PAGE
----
A look at one of the world’s largest importers — the UK
As the United Kingdom continues to figure out its next steps in the wake of the Brexit vote, one of the many questions is how this decision will affect the way the island buys things from other countries, including the U.S.
The United Kingdom’s reliance on imported goods, including basics like food and oil, makes it the world’s ninth largest importer, according to MIT. In 2014, it imported $663 billion worth of goods, with $44.4 billion from the U.S. alone. How will this affect the U.S. industries selling these items? For some companies, like car manufacturers, uncertainty around the island’s future will likely curb sales. But, it’s unclear what else might happen in the long term, so companies are probably paying close attention to the changing economic landscape overseas.
Here are just a few of the ways U.S. companies do business with the U.K.:
About half of cars imported to the U.K. come from Germany (see: VW, BMW, Mercedes), but some U.S.-based companies have plants and operations on the island. Ford and is one of the companies that may take a sales hit because of Brexit concerns, and that’s a big deal. Ford employs about 14,000 employees in the U.K. and Ford cars are the most popular on the roads in Britain.
1) Ford Fiesta: 131,254
2) Ford Focus: 85,140
3) Vauxhall Corsa: 81,783
4) Volkswagen Golf: 73,880
5) Vauxhall Astra: 59,689
Ford’s subsidiary, Ford of Britain, runs three manufacturing sites in the UK. Here’s what Ford said after the Brexit vote:
“Ford’s priority has always been the need to maintain a stable trading environment so that we can continue building a strong and sustainably profitable business in the U.K. and Europe, and provide a more secure future for our nearly 14,000 direct employees in the U.K. We will continue working toward this goal with key stakeholders in the U.K. and across the other Member States and EU institutions to ensure they understand our concerns, which mirror those of the majority of the U.K. and European auto industry.”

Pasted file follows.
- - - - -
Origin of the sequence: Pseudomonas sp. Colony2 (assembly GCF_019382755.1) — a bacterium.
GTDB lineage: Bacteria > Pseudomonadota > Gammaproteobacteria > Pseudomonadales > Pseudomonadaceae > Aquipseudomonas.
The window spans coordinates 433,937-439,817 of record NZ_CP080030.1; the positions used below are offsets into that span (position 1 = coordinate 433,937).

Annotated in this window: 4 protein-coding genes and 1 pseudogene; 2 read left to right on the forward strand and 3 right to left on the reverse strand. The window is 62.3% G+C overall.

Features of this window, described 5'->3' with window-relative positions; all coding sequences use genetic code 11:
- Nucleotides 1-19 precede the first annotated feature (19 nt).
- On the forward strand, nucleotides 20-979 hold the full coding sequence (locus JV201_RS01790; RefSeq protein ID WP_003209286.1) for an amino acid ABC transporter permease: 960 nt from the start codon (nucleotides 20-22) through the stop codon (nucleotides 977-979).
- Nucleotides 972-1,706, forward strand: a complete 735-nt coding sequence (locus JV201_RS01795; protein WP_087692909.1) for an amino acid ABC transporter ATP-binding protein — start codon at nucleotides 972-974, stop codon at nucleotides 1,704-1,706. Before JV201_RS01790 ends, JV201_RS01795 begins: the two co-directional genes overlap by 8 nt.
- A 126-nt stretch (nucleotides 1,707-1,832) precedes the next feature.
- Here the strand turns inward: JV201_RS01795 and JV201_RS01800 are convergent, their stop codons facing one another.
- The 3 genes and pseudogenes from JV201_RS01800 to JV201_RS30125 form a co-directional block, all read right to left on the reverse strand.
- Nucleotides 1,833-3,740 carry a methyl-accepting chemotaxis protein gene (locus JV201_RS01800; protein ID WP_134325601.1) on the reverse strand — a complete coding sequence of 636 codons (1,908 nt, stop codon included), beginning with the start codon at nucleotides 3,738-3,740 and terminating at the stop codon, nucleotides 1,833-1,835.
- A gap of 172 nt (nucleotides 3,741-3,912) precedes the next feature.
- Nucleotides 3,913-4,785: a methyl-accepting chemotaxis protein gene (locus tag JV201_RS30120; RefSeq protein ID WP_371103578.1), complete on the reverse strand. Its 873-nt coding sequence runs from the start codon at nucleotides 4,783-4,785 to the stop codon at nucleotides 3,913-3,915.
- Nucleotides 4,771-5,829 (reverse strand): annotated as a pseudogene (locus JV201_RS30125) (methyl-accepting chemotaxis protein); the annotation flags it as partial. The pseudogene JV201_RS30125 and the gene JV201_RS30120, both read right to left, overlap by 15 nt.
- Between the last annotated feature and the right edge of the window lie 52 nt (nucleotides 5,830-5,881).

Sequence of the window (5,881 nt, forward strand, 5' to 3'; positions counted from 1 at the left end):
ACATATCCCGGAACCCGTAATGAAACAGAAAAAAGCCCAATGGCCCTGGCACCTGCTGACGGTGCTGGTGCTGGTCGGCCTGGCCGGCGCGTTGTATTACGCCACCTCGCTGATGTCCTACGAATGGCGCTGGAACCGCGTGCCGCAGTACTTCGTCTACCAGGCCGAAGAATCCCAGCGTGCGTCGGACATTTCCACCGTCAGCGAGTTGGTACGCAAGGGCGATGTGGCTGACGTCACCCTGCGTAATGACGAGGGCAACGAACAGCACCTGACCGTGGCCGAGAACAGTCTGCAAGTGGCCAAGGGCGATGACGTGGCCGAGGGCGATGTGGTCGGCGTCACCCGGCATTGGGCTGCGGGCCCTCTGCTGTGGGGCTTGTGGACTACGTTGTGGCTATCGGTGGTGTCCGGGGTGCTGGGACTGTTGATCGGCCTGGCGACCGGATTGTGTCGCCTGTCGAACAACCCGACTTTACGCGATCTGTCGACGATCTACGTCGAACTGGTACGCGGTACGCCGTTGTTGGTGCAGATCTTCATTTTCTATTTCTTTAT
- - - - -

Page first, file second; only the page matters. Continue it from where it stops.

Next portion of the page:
The U.K.imported more than $9 billion worth from a host of different countries, but like the auto industry, many U.S.-based companies have offices in London, including Johnson and Johnson. The company is a pretty household name. It’s in the top 50 of the Fortune 500 and brings in tens of billions of dollars in sales every year. The company’s largest segment is pharmaceuticals and it employs over 5,000 people in the U.K. Johnson and Johnson said this about Brexit:
“We respect the democratic decision of the United Kingdom public to exit the European Union and are carefully considering the potential long-term impact,” said Ernie Knewitz, spokesperson for Johnson & Johnson. “Our objective is to minimize any disruption for the consumers, patients and members of the healthcare community who rely on our products and services, as well as for our employees.”
The U.S. is “a leading supplier of diagnostic, dental, orthopedic equipment and high quality wound care products to the UK,” according to the U.S. Department of Commerce’s International Trade Administration. Medtronic, the world’s largest maker of heart-rhythm devices, was founded in Minneapolis but is now based in Dublin, Ireland (and reaps a lot of tax benefits from the move). They’ve been on a bit of a spending spree of late, acquiring HeartWare International for about $1.1 billion, The Wall Street Journal reported Monday. Medtronic said this about Brexit.
We have been watching with interest the recent vote in the United Kingdom to leave the European Union, and we will continue to monitor the situation. We believe the fact that this vote will not become effective for two years will provide us ample to time assess its impact and respond as necessary.
Computers is fifth on the list of top U.K. imports. Hewlett Packard has offices in London and sales outside the U.S. make up more than half of the company’s revenue, according to its 2014 annual report. In HP’s latest annual statement, the company qualifies international projections, noting that “political or economic changes or other factors could harm our future revenue, costs and expenses, and financial condition.”
In terms of Brexit reaction, HP said this:
“HP is carefully assessing the Brexit situation to better understand its business and economic impact. In the meantime, we continue to actively move forward with day-to-day operations supporting employees, customers and partners.”
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